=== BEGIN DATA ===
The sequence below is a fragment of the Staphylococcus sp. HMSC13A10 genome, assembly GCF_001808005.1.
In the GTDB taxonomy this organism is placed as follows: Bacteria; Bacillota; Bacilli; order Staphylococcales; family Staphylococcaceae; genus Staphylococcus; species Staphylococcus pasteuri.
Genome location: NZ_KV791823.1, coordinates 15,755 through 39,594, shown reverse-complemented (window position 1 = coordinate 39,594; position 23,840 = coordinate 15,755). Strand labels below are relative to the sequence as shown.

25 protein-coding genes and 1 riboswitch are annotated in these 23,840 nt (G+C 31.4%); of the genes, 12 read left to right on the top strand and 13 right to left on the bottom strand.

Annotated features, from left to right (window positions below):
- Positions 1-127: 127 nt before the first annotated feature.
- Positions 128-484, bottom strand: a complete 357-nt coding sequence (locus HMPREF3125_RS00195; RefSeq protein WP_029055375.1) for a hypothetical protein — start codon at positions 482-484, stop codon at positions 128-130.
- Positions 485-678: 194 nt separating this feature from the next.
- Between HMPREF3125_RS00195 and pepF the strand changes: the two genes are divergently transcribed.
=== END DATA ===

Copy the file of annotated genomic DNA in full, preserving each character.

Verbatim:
The sequence below is a fragment of the Staphylococcus sp. HMSC13A10 genome, assembly GCF_001808005.1.
In the GTDB taxonomy this organism is placed as follows: Bacteria; Bacillota; Bacilli; order Staphylococcales; family Staphylococcaceae; genus Staphylococcus; species Staphylococcus pasteuri.
Genome location: NZ_KV791823.1, coordinates 15,755 through 39,594, shown reverse-complemented (window position 1 = coordinate 39,594; position 23,840 = coordinate 15,755). Strand labels below are relative to the sequence as shown.

25 protein-coding genes and 1 riboswitch are annotated in these 23,840 nt (G+C 31.4%); of the genes, 12 read left to right on the top strand and 13 right to left on the bottom strand.

Annotated features, from left to right (window positions below):
- Positions 1-127: 127 nt before the first annotated feature.
- Positions 128-484, bottom strand: a complete 357-nt coding sequence (locus HMPREF3125_RS00195; RefSeq protein WP_029055375.1) for a hypothetical protein — start codon at positions 482-484, stop codon at positions 128-130.
- Positions 485-678: 194 nt separating this feature from the next.
- Between HMPREF3125_RS00195 and pepF the strand changes: the two genes are divergently transcribed.